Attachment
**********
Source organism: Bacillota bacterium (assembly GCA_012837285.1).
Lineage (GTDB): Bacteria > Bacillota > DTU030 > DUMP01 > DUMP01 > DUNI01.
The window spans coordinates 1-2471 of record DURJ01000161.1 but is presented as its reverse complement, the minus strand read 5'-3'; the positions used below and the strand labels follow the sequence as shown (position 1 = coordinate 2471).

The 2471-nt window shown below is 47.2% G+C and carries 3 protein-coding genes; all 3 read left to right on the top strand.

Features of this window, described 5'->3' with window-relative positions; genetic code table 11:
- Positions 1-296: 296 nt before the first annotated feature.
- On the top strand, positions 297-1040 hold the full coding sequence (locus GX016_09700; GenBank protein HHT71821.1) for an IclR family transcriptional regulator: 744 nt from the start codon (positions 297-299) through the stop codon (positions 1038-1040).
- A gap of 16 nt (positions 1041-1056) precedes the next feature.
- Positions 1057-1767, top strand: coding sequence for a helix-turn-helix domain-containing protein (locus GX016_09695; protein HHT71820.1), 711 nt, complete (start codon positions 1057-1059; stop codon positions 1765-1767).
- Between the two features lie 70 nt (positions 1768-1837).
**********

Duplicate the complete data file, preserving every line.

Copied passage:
Source organism: Bacillota bacterium (assembly GCA_012837285.1).
Lineage (GTDB): Bacteria > Bacillota > DTU030 > DUMP01 > DUMP01 > DUNI01.
The window spans coordinates 1-2471 of record DURJ01000161.1 but is presented as its reverse complement, the minus strand read 5'-3'; the positions used below and the strand labels follow the sequence as shown (position 1 = coordinate 2471).

The 2471-nt window shown below is 47.2% G+C and carries 3 protein-coding genes; all 3 read left to right on the top strand.

Features of this window, described 5'->3' with window-relative positions; genetic code table 11:
- Positions 1-296: 296 nt before the first annotated feature.
- On the top strand, positions 297-1040 hold the full coding sequence (locus GX016_09700; GenBank protein HHT71821.1) for an IclR family transcriptional regulator: 744 nt from the start codon (positions 297-299) through the stop codon (positions 1038-1040).
- A gap of 16 nt (positions 1041-1056) precedes the next feature.
- Positions 1057-1767, top strand: coding sequence for a helix-turn-helix domain-containing protein (locus GX016_09695; protein HHT71820.1), 711 nt, complete (start codon positions 1057-1059; stop codon positions 1765-1767).
- Between the two features lie 70 nt (positions 1768-1837).